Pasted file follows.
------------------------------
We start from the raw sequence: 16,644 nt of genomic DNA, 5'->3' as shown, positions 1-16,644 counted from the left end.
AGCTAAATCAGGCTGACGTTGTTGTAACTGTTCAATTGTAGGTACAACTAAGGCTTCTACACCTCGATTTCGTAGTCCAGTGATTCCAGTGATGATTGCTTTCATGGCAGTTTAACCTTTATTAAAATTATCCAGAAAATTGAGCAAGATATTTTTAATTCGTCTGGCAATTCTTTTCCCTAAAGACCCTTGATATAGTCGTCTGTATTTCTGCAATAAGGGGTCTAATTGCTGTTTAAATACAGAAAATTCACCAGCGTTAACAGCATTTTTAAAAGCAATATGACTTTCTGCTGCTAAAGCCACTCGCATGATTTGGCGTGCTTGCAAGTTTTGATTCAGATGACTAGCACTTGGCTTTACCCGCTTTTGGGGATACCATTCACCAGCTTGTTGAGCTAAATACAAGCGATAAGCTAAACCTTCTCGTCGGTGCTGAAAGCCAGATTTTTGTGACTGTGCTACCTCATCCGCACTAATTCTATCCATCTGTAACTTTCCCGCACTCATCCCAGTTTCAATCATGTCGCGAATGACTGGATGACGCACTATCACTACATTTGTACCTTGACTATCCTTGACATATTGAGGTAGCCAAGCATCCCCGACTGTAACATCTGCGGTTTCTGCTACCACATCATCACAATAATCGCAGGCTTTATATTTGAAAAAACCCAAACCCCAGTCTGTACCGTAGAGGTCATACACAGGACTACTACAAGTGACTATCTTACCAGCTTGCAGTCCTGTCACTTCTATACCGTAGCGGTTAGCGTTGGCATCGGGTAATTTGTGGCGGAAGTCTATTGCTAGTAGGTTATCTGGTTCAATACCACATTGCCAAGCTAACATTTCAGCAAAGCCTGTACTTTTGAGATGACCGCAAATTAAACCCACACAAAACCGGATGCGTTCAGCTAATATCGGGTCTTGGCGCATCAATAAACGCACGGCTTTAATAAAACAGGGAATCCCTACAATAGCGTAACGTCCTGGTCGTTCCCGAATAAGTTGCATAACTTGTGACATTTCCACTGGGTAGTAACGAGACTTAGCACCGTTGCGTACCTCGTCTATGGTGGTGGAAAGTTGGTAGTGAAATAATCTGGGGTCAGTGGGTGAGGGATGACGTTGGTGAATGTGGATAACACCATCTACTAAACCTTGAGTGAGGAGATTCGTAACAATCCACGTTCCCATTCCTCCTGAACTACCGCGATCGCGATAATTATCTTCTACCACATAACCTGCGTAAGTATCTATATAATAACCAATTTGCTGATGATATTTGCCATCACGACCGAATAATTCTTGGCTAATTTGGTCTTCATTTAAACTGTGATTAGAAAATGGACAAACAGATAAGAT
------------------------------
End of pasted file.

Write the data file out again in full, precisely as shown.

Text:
We start from the raw sequence: 16,644 nt of genomic DNA, 5'->3' as shown, positions 1-16,644 counted from the left end.
AGCTAAATCAGGCTGACGTTGTTGTAACTGTTCAATTGTAGGTACAACTAAGGCTTCTACACCTCGATTTCGTAGTCCAGTGATTCCAGTGATGATTGCTTTCATGGCAGTTTAACCTTTATTAAAATTATCCAGAAAATTGAGCAAGATATTTTTAATTCGTCTGGCAATTCTTTTCCCTAAAGACCCTTGATATAGTCGTCTGTATTTCTGCAATAAGGGGTCTAATTGCTGTTTAAATACAGAAAATTCACCAGCGTTAACAGCATTTTTAAAAGCAATATGACTTTCTGCTGCTAAAGCCACTCGCATGATTTGGCGTGCTTGCAAGTTTTGATTCAGATGACTAGCACTTGGCTTTACCCGCTTTTGGGGATACCATTCACCAGCTTGTTGAGCTAAATACAAGCGATAAGCTAAACCTTCTCGTCGGTGCTGAAAGCCAGATTTTTGTGACTGTGCTACCTCATCCGCACTAATTCTATCCATCTGTAACTTTCCCGCACTCATCCCAGTTTCAATCATGTCGCGAATGACTGGATGACGCACTATCACTACATTTGTACCTTGACTATCCTTGACATATTGAGGTAGCCAAGCATCCCCGACTGTAACATCTGCGGTTTCTGCTACCACATCATCACAATAATCGCAGGCTTTATATTTGAAAAAACCCAAACCCCAGTCTGTACCGTAGAGGTCATACACAGGACTACTACAAGTGACTATCTTACCAGCTTGCAGTCCTGTCACTTCTATACCGTAGCGGTTAGCGTTGGCATCGGGTAATTTGTGGCGGAAGTCTATTGCTAGTAGGTTATCTGGTTCAATACCACATTGCCAAGCTAACATTTCAGCAAAGCCTGTACTTTTGAGATGACCGCAAATTAAACCCACACAAAACCGGATGCGTTCAGCTAATATCGGGTCTTGGCGCATCAATAAACGCACGGCTTTAATAAAACAGGGAATCCCTACAATAGCGTAACGTCCTGGTCGTTCCCGAATAAGTTGCATAACTTGTGACATTTCCACTGGGTAGTAACGAGACTTAGCACCGTTGCGTACCTCGTCTATGGTGGTGGAAAGTTGGTAGTGAAATAATCTGGGGTCAGTGGGTGAGGGATGACGTTGGTGAATGTGGATAACACCATCTACTAAACCTTGAGTGAGGAGATTCGTAACAATCCACGTTCCCATTCCTCCTGAACTACCGCGATCGCGATAATTATCTTCTACCACATAACCTGCGTAAGTATCTATATAATAACCAATTTGCTGATGATATTTGCCATCACGACCGAATAATTCTTGGCTAATTTGGTCTTCATTTAAACTGTGATTAGAAAATGGACAAACAGATAAGAT